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BackgroundDespite the increased policy attention on ethnic health inequities since the COVID-19 pandemic, research on ethnicity and healthcare utilisation in children has largely been overlooked.ObjectivesThis scoping review aimed to describe and appraise the quantitative evidence on ethnic differences (unequal) and inequities (unequal, unfair and disproportionate to healthcare needs) in paediatric healthcare utilisation in the UK 2001–2021.MethodsWe searched Embase, Medline and grey literature sources and mapped the number of studies that found differences and inequities by ethnic group and healthcare utilisation outcome. We summarised the distribution of studies across various methodological parameters.ResultsThe majority of the 61 included studies (n=54, 89%) identified ethnic differences or inequities in paediatric healthcare utilisation, though inequities were examined in fewer than half of studies (n=27, 44%). These studies mostly focused on primary and preventive care, and depending on whether ethnicity data were aggregated or disaggregated, findings were sometimes conflicting. Emergency and outpatient care were understudied, as were health conditions besides mental health and infectious disease. Studies used a range of ethnicity classification systems and lacked the use of theoretical frameworks. Children’s ethnicity was often the explanatory factor of interest while parent/caregiver ethnicity was largely overlooked.DiscussionWhile the current evidence base can assist policy makers to identify inequities in paediatric healthcare utilisation among certain ethnic groups, we outline recommendations to improve the validity, generalisability and comparability of research to better understand and thereby act on ethnic inequities in paediatric healthcare.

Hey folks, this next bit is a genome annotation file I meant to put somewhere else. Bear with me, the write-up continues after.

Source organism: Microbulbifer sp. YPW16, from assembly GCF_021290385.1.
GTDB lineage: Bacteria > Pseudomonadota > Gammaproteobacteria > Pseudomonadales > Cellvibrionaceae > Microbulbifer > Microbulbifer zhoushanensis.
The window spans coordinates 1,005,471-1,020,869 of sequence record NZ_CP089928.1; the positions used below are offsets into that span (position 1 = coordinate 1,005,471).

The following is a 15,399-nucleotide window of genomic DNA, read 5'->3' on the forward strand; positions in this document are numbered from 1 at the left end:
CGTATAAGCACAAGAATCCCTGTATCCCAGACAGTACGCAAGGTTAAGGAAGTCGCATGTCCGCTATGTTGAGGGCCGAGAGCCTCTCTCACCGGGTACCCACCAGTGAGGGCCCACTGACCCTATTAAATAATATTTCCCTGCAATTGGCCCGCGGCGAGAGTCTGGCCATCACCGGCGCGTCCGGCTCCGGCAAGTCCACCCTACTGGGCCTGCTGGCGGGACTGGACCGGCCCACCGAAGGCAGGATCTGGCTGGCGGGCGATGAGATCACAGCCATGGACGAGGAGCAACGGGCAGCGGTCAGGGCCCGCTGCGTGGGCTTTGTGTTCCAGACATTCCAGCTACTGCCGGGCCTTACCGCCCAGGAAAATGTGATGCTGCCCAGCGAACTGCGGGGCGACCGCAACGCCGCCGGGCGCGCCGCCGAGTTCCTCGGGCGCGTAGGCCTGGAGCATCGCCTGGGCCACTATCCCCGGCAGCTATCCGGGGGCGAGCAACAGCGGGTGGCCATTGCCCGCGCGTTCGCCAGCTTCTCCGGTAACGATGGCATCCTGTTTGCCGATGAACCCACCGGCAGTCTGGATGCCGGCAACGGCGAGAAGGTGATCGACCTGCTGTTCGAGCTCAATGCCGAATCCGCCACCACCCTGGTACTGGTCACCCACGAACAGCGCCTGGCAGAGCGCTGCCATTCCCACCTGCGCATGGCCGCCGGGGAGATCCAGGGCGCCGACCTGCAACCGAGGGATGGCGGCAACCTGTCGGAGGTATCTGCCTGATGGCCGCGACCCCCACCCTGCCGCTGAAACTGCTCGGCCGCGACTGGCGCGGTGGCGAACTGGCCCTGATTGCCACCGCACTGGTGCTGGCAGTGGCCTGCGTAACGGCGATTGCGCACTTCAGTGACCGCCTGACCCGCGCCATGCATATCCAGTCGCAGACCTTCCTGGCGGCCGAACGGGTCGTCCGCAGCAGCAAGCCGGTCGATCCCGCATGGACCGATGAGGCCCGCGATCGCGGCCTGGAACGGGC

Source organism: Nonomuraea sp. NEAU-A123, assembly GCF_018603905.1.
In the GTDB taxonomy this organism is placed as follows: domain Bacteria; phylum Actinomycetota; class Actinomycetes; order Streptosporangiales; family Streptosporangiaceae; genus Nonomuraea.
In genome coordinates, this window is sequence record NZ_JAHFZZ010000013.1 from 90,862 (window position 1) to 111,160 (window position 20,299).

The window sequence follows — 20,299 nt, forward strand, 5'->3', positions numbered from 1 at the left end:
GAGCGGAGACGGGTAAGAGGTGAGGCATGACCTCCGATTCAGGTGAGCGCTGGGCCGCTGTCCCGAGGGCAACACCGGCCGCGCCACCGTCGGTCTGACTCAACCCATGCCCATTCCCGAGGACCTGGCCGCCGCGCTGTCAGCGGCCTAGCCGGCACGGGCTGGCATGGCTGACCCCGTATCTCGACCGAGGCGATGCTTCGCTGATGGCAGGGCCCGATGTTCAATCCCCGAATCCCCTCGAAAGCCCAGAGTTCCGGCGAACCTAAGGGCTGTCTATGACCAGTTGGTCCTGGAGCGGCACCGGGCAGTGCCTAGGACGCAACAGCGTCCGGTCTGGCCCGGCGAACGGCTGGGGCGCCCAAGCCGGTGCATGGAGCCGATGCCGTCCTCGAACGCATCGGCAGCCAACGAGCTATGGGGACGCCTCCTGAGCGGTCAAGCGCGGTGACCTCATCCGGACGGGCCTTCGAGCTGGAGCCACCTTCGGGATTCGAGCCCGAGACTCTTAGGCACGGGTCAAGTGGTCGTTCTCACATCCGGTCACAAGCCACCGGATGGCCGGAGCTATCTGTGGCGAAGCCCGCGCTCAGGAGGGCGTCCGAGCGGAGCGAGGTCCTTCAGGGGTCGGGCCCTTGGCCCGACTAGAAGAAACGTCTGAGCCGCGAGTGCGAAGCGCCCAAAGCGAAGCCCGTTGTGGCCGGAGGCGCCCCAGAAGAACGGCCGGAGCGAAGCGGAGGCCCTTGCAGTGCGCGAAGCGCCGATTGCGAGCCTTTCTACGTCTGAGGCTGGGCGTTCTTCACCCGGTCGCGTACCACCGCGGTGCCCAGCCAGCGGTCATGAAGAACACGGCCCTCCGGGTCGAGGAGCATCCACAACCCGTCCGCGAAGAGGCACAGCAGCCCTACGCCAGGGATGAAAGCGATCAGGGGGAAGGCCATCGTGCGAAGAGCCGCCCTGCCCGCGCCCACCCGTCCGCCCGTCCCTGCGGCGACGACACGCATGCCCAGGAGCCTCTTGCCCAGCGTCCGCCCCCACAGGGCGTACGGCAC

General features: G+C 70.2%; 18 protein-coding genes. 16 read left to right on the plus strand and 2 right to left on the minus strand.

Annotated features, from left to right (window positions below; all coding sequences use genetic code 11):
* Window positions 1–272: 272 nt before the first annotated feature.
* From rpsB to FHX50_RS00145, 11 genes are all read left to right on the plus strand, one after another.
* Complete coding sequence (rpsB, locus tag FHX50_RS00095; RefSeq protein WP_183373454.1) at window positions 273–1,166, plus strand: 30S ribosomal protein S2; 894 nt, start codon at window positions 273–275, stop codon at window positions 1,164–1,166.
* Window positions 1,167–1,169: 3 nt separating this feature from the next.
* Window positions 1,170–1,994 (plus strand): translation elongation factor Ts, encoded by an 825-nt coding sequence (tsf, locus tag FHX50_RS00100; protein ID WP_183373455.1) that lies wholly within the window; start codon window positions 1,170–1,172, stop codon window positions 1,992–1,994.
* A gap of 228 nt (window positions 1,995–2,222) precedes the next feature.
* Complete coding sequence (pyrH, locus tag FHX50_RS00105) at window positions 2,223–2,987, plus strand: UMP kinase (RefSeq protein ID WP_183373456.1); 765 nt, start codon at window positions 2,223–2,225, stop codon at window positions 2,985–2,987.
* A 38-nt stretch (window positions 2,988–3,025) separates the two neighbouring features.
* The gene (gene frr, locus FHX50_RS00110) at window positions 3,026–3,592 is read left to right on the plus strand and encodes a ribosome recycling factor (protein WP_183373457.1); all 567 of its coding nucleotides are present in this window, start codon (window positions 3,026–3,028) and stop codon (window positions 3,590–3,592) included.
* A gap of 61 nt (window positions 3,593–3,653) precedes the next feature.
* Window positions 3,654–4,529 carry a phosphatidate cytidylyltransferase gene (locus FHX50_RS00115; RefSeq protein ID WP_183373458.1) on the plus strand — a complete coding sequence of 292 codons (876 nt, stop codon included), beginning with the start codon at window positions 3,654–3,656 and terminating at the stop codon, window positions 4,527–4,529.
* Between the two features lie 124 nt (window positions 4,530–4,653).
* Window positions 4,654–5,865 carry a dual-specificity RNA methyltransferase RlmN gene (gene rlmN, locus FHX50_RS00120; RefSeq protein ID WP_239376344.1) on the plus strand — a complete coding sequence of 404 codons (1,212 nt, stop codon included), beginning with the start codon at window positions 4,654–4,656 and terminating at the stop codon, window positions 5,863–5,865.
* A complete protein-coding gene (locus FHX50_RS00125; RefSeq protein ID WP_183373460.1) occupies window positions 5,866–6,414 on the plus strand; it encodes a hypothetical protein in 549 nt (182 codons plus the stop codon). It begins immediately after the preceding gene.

Original publication

DOI

10.1136/archdischild-2022-324577

Type

Journal article

Journal

Archives of Disease in Childhood

Publisher

BMJ

Publication Date

07/11/2022